26. 26. 2011-2014 © PLUMgrid - Confidential Information •  BPF Linux ‘call’ and set of in-kernel helper functions define what BPF programs can do int bpf(BPF_PROG_LOAD, union bpf_attr *attr, unsigned int size); •  BPF code itself acts as ‘glue’ between calls to in-kernel helper functions •  BPF helpers allow for additional functionality •  ktime_get_ns (timestamp) •  skb_store_bytes (packet write) •  L3/L4 chksum replace •  map_lookup/update/delete (more on maps later) Extended BPF system usage Userspace “Call” and “Helpers” insns 1 stack Kernel space HW/veth/cont Enables “in-kernel VNFs”
  27. 27. 2011-2014 © PLUMgrid - Confidential Information Extended BPF “maps” •  Maps are generic storage of different types for sharing data (key/value pairs) between kernel and userspace •  The maps are accessed from user space via BPF syscall, with commands: •  create a map with given type and attributes and receive as file descriptor: map_fd = bpf(BPF_MAP_CREATE, union bpf_attr *attr, u32 size) •  Additional calls to perform operations on the map: lookup key/value, update, delete, iterate, delete a map •  userspace programs use this syscall to create/ access maps that BPF programs are concurrently updating bpf_insn stack map_1 User space PHY space Kernel space Tables for “in-kernel VNFs”
  28. 28. 2011-2014 © PLUMgrid - Confidential Information Putting it all together - Networking with BPF Example - Attach a program to a socket •  User creates an eBPF program and obtains a union bpf_attr (previous slides) that includes the insns BPF instruction set for the program. •  A userspace program loads the eBPF program: int bpf(BPF_PROG_LOAD, union bpf_attr *attr, unsigned int size); •  It also creates a map, controlled with a file descriptor map_fd = bpf(BPF_MAP_CREATE, union bpf_attr *attr, u32 size) •  Create a socket (varies depending on socket type): socket = socket(PF_INET, SOCK_STREAM,IPPROTO_TCP) •  Attach the BPF program to a socket setsockopt(socket, SOL_SOCKET, SO_ATTACH_BPF, &fd, sizeof(fd)); •  Enjoy in-kernel networking nirvana ☺ insns sock filter map_1 User space Kernel space HW/veth/cont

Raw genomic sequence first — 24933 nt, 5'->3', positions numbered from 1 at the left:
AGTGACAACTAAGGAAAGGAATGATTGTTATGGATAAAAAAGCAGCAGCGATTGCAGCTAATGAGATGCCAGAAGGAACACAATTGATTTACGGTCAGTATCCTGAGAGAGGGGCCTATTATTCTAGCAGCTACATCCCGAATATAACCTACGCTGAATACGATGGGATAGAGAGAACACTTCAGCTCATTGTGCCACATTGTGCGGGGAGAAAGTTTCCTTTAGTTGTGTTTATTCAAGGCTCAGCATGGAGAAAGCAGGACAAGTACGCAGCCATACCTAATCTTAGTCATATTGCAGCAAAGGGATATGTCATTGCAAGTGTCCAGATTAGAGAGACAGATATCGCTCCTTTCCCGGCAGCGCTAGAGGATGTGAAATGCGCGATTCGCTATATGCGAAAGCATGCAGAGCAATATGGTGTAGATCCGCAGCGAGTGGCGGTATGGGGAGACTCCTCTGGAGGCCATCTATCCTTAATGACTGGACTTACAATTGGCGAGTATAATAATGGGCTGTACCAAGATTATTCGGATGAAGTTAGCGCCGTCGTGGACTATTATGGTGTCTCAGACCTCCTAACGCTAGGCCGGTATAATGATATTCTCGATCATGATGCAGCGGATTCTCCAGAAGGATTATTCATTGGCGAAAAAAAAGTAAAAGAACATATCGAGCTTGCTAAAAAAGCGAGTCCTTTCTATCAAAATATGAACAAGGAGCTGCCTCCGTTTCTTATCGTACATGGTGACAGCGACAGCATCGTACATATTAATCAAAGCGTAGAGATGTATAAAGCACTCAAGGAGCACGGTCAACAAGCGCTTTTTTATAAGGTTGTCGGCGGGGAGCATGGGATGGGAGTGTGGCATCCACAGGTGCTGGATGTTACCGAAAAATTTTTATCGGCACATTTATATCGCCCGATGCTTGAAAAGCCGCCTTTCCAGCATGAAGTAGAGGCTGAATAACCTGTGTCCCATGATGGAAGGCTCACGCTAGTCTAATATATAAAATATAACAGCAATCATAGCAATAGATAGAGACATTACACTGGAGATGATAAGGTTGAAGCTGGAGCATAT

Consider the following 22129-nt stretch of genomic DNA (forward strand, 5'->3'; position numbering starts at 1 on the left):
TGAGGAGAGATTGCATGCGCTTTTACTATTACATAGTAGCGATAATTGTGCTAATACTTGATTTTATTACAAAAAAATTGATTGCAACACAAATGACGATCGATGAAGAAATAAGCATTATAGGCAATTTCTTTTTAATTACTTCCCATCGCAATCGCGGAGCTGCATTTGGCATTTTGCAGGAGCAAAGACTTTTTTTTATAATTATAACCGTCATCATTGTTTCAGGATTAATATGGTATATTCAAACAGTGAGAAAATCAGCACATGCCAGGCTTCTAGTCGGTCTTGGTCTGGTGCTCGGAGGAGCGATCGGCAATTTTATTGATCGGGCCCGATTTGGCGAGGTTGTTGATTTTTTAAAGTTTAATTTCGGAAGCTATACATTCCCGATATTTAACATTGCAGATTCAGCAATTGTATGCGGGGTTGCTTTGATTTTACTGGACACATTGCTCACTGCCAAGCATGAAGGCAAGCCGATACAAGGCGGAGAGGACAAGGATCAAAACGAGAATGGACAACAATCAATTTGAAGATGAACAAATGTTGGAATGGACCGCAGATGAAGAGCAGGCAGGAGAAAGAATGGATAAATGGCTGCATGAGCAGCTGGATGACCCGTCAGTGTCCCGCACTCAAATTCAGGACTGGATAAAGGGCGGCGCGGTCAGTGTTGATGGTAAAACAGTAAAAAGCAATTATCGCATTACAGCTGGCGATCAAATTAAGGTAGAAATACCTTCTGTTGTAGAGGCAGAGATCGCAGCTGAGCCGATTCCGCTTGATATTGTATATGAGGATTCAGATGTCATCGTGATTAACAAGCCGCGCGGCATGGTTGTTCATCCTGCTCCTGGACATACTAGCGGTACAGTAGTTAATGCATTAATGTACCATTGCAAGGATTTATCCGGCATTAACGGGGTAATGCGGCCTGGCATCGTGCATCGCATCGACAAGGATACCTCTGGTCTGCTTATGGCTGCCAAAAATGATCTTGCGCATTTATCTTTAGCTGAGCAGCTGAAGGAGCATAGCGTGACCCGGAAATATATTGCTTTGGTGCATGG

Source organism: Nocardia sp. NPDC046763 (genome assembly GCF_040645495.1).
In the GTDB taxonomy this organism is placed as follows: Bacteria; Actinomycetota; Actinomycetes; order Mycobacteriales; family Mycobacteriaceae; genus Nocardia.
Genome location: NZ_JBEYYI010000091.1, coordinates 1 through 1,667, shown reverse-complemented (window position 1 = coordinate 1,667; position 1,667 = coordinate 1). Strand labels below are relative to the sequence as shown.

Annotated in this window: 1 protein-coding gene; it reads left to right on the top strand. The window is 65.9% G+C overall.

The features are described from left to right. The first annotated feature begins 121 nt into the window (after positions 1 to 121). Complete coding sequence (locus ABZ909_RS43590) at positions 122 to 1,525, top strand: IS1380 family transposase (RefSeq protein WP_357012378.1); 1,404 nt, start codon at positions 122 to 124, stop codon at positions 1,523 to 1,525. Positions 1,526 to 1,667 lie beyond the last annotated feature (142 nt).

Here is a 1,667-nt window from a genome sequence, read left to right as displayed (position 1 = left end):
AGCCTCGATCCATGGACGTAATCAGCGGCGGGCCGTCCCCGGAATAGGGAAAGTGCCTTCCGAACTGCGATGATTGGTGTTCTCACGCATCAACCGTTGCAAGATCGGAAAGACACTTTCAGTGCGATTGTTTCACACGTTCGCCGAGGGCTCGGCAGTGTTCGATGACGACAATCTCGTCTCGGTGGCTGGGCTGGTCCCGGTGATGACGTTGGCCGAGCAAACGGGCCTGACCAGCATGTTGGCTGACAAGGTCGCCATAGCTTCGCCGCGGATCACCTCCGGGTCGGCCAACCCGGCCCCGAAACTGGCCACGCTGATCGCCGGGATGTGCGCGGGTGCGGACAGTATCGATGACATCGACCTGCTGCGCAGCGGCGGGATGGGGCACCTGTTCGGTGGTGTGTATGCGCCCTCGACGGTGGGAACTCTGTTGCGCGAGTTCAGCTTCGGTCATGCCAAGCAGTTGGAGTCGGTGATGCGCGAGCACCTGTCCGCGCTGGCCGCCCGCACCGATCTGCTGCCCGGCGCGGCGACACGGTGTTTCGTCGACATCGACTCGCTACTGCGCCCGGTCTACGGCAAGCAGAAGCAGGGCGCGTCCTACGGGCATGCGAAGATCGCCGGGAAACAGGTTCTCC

29. 29. 2011-2014 © PLUMgrid - Confidential Information eBPF framework for networking Building Virtual Network Infrastructure µController attachment points attachment points eBPF Execution Container Kernel space User space IO context IO Module helpers (optional)IO Module (dynamically loaded) Open repo of “IO Modules” Encap/Tunneling QoS / sched. IN-KERNEL VNFs Switching Routing Firewall insns 1 insns 2 insns 3
  30. 30. 2011-2014 © PLUMgrid - Confidential Information Is there an easier/safer way to use this technology? Higher-level APIs for producing and using BPF code •  BPF ensures that programs to be loaded in the kernel won’t crash or loop forever, by running it through a “verifier” upon loading it. (BPF_PROG_LOAD) •  But it is today possible to write programs in C that would compile into invalid BPF (C is like that), and a user would only know upon trying to run it •  A BPF-specific frontend would allow for a compiler to provide feedback on the validity of the code •  BPF COMPILER COLLECTION (BCC) http://github.com/iovisor/bcc
  31. 31. 2011-2014 © PLUMgrid - Confidential Information Why BCC? •  Current approaches to converting a C program to BPF involve many custom steps, tools •  clang frontend, llvm backend with BPF support •  kernel  samples/bpf/libbpf.c  APIs   •  ELF  loader  with  sec<on  rewrites   •  programs use low-level helper functions •  can be simplified
  32. 32. 2011-2014 © PLUMgrid - Confidential Information Writing a BPF Program - Easy Mode •  Write your BPF program in C... inline or in a separate file •  Write a python script that loads and interacts with your BPF program •  Attach to kprobes, socket, tc filter/action •  Read/update maps •  Configuration, complex calculation/correlations •  Iterate on above and re-try...in seconds
  33. 33. 2011-2014 © PLUMgrid - Confidential Information Demo 1 redux: EASY MODE •  Hello again, RedHat Summit
  34. 34. 2011-2014 © PLUMgrid - Confidential Information Demo 2: Using BPF for a versatile networking application •  Let’s assume that we have a set of applications running on top of a multitenant overlay network Think an Openstack cloud running on top of VxLAN, or an IP VPN running on top of MPLS •  Let’s store statistics of all the endpoints for every “overlay”, and also the endpoints for every “underlay”, in realtime, without latency. Think seeing in realtime the traffic between all VMs of an Openstack cloud (without having to have administrative access), or being able to see the traffic between every CE router, IP phone, server or endpoint connected to the IP VPN •  Write a program that measures the traffic traversing the physical network and dynamically stores measurements of all all metadata independently of whether it’s outer (VxLAN, MPLS) or inner (Ethernet/IP). Then display on demand each level of depth
  35. 35. 2011-2014 © PLUMgrid - Confidential Information Demo 2: Using BPF for a versatile networking application Dynamic analytics on a multi-level encapsulation network 35 172.16.1.1/24 192.168.0.1/24 192.168.1.1/24 192.168.3.2/24 192.168.1.2/24 192.168.0.3/24 192.168.3.3/24 172.16.1.2/24 172.16.1.3/24 vxlan 10001 vxlan 10001 vxlan 10002 vxlan 10002 vxlan 10003 vxlan 10003
  36. 36. 2011-2014 © PLUMgrid - Confidential Information Our Vision 36 Thank You